Many people will see mindfulness and psychoanalytic therapy as different and distant. The encounter between these two worlds can be represented as a meeting between hooded monks eating simple foods from bowls and formally dressed Europeans conversing in cafes.
As in any situation where there is an intimate misunderstanding – “from within” – of the different worlds, perceptions from one world to another could be generalized in a caricatural way: sometimes idealizing, but often making the difference inferior and even ridiculous.
The relationship between mindfulness and psychoanalysis
In extreme cases (which are not uncommon), “mindfulness people” may see psychoanalysis as a kind of intellectualization, and “psychoanalysts” may see the practice of mindfulness as a spiritual simplification that avoids complexities of the psyche and of life.
But in practice, the two modes (Mindfulness and psychoanalysis) they try to hone attention spans in order to reduce human suffering; skills that both practices strive to bring to the highest and most professional level, what a work of art. In reality, the heart of the therapeutic act, like the heart of the practice of mindfulness, is associated with an attentive presence in an emergent space, the contours of which are unknown and uncontrollable.
It is a presence that strives to remain in permissive contact with the emerging space and allows it to naturally evolve and take on new forms, at its own pace, again and again.
This kind of attentive presence depends on the ability to be in contact with the “unknown”. If we cannot contain it (the unknown), we immediately categorize everything we find, into preconceived categories. Instead of designing what is happening now, we interpret it based on our expectations, opinions, and prior knowledge. In this case we cannot be in contact with the true present moment (without mediation) nor with the reality of the person with whom we are confronted. The new and unique of the present moment is enveloped in our preconceptions.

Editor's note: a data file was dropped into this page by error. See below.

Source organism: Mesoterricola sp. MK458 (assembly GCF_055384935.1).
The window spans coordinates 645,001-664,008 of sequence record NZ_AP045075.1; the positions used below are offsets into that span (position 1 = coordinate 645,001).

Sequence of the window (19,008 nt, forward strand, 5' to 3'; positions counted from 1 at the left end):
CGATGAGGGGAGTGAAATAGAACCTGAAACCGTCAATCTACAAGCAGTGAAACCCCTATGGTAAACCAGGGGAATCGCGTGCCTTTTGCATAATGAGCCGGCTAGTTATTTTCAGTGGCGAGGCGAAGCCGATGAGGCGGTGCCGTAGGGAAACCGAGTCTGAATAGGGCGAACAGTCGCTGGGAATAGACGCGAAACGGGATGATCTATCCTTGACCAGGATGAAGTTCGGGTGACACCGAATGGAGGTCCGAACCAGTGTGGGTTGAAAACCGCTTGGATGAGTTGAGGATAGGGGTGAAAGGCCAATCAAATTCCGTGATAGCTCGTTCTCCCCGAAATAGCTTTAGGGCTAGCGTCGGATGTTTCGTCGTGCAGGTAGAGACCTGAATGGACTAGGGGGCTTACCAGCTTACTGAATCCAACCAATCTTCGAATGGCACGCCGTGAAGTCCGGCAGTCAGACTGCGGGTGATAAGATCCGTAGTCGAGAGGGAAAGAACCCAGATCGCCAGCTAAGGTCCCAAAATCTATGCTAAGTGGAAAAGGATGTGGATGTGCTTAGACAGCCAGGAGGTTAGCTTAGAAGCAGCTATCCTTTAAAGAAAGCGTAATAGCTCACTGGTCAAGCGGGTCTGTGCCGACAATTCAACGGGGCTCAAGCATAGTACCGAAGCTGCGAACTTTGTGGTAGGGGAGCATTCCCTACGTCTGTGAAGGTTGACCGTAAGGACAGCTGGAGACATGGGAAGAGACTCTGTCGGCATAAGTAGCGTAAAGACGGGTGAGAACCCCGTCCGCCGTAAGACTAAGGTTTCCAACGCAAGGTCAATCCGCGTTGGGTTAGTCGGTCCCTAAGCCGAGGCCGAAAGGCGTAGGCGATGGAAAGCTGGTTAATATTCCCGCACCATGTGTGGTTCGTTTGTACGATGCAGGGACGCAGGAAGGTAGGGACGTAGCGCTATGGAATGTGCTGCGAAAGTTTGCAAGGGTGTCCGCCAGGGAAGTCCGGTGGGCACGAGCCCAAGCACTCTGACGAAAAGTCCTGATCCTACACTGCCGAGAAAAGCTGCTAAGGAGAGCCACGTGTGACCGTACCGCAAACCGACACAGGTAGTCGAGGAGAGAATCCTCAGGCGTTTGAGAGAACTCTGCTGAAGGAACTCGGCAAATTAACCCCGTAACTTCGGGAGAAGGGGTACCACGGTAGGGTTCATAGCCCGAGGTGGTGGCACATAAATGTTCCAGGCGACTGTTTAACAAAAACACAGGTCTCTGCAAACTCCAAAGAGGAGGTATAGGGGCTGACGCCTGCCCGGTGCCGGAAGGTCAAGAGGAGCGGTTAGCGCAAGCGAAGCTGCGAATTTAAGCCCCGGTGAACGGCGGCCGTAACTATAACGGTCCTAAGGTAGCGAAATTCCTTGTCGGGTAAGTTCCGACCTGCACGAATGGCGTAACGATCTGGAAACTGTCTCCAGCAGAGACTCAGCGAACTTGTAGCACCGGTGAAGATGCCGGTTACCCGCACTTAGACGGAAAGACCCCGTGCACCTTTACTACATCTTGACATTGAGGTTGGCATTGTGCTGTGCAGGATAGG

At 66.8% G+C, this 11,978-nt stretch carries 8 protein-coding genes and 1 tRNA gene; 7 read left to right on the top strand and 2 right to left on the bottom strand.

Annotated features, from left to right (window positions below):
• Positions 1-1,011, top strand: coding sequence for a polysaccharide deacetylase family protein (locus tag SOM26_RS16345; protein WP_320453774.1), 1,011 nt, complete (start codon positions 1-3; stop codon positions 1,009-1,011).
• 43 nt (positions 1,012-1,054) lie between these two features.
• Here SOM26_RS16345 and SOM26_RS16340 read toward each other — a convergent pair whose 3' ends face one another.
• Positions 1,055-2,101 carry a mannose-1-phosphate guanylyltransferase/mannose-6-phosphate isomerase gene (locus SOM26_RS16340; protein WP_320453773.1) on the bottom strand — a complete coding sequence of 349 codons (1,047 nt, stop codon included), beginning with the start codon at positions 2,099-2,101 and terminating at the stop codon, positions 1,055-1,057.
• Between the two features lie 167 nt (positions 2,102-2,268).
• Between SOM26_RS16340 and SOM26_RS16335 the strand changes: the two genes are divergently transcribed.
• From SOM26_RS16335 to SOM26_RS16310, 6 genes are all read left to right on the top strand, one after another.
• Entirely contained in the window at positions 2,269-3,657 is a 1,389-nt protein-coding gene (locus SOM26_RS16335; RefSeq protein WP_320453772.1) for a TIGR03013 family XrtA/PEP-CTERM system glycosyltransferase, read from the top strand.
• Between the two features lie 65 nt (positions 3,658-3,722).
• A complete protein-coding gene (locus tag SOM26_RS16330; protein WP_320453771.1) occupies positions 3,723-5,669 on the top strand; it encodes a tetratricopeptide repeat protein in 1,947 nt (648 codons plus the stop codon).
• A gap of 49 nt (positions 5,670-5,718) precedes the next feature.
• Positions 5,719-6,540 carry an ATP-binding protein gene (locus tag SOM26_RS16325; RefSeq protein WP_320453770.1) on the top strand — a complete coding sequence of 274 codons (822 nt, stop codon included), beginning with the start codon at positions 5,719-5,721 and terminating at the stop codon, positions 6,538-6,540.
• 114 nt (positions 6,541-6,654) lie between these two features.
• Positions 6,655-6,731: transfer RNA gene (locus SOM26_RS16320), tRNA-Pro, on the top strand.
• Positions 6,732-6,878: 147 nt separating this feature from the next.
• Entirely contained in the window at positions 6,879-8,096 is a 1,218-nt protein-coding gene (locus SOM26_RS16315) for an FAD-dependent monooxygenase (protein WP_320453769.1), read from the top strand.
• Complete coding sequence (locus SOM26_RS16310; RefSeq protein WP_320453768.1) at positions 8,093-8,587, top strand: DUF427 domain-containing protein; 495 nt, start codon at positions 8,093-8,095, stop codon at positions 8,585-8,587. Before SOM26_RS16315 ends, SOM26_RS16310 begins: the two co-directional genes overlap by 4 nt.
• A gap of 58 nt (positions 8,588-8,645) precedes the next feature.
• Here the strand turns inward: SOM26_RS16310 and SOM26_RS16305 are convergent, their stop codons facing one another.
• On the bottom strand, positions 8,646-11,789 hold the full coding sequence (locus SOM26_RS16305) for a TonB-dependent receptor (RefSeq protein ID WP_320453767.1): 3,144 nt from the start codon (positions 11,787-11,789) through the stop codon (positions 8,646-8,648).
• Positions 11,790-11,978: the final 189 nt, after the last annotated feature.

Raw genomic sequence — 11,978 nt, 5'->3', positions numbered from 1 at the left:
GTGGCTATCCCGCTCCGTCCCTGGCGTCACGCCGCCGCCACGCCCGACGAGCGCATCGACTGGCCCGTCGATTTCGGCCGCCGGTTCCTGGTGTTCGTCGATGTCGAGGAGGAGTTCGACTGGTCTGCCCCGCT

The nature of the unknown
Only if we can find the unknown can we confront the freshness of the new moment and the otherness of the other. In fact, our curiosity, our learning, our ability to adapt to new circumstances, and our ability to really get to know the other… everything depends on this stripped attention and this ability to be in contact with an element that does not is not yet known.
Wilfred Bion, one of the most innovative developers of Freud and Klein, a psychoanalyst and multidisciplinary genius, introduced this type of stripped-down attention to psychoanalysis. He emphasized that finding the present moment without preconceptions is a central feature of the practice of psychotherapy. He also distinguished the different degrees of personality transformations and said that Therapists who can support “the unknown” can facilitate deeper transformations.
Bion devotes numerous publications to this subject and develops original concepts to communicate his intention. He insisted that psychoanalysis has been flooded with theories and insights that may hamper the therapist’s ability to see the patient as he is. The informed therapist, says Bion, could be so saturated with existing ideas lose the uniqueness of the real patient in the present moment.
Another way to understand therapy
According to Bion, each therapy session should be treated as a new, unknown and emergent unit. In one of his most cited articles, he writes: “Each session evolves. from darkness and formlessness, something evolves” [Wilfred Bion, Notas sobre la memoria y el deseo]. In that same article, he suggests that therapists be attentive to the patient “without memory or desire” and that they maintain direct contact with the singular impact of the present moment. Bion elaborated on this subject:
“Psychoanalytic ‘observation’ does not deal with what has happened or is going to happen, but with what is happening… For the analyst, each of the sessions must lack history and future… The only thing important in any session is what is unknown and nothing should prevent you from intuiting it.” Wilfred Bion, Notes on Memory and Desire.
Bion introduced, so to speak, the art of ignorance into the world of psychotherapy. In other words, we can refer to Bion as the champion of the unknown in the discipline of psychotherapy. Among so much psychoanalytic knowledge, he tried to generate a language that points to and inherently includes the unknown. The capacity to be unsaturated and in contact with elements still unknown is a central key, according to Bion, to facilitating profound transformations in the patient’s personality.
In short: keeping the “unknown” alive and present is an art form that is at the heart of any therapeutic process and any moment of mindfulness. It reflects the ability to be in direct contact with present reality and with the uniqueness of other human beings. Despite our natural tendency to categorize everything we find according to preconceived categories and existing knowledge, this art form allows us to absorb the freshness of the present moment and the otherness of the other. Therefore, this form of art is at the heart of the processes of attention, learning and creativity; represents the deep connection between mindfulness and psychoanalysis.